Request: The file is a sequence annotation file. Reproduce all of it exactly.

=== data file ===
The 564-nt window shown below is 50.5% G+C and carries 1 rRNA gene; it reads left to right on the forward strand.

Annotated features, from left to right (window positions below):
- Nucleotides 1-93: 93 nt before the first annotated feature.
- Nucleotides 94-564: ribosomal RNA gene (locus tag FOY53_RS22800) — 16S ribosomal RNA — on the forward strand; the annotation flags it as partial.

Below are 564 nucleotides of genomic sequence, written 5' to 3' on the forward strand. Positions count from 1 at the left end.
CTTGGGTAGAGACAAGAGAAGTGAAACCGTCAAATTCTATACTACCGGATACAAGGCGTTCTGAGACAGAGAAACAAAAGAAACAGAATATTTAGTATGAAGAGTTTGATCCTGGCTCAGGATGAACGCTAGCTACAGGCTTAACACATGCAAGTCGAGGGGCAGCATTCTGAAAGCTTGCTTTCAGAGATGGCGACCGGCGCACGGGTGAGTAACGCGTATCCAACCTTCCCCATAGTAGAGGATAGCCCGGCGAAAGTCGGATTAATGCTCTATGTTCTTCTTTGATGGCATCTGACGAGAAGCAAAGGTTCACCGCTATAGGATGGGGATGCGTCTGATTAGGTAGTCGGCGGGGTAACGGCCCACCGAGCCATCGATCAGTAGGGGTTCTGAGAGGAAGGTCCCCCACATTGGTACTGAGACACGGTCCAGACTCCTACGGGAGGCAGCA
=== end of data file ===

The 564-nt window shown below is 50.5% G+C and carries 1 rRNA gene; it reads left to right on the forward strand.

Annotated features, from left to right (window positions below):
- Nucleotides 1-93: 93 nt before the first annotated feature.
- Nucleotides 94-564: ribosomal RNA gene (locus tag FOY53_RS22800) — 16S ribosomal RNA — on the forward strand; the annotation flags it as partial.

Below are 564 nucleotides of genomic sequence, written 5' to 3' on the forward strand. Positions count from 1 at the left end.
CTTGGGTAGAGACAAGAGAAGTGAAACCGTCAAATTCTATACTACCGGATACAAGGCGTTCTGAGACAGAGAAACAAAAGAAACAGAATATTTAGTATGAAGAGTTTGATCCTGGCTCAGGATGAACGCTAGCTACAGGCTTAACACATGCAAGTCGAGGGGCAGCATTCTGAAAGCTTGCTTTCAGAGATGGCGACCGGCGCACGGGTGAGTAACGCGTATCCAACCTTCCCCATAGTAGAGGATAGCCCGGCGAAAGTCGGATTAATGCTCTATGTTCTTCTTTGATGGCATCTGACGAGAAGCAAAGGTTCACCGCTATAGGATGGGGATGCGTCTGATTAGGTAGTCGGCGGGGTAACGGCCCACCGAGCCATCGATCAGTAGGGGTTCTGAGAGGAAGGTCCCCCACATTGGTACTGAGACACGGTCCAGACTCCTACGGGAGGCAGCA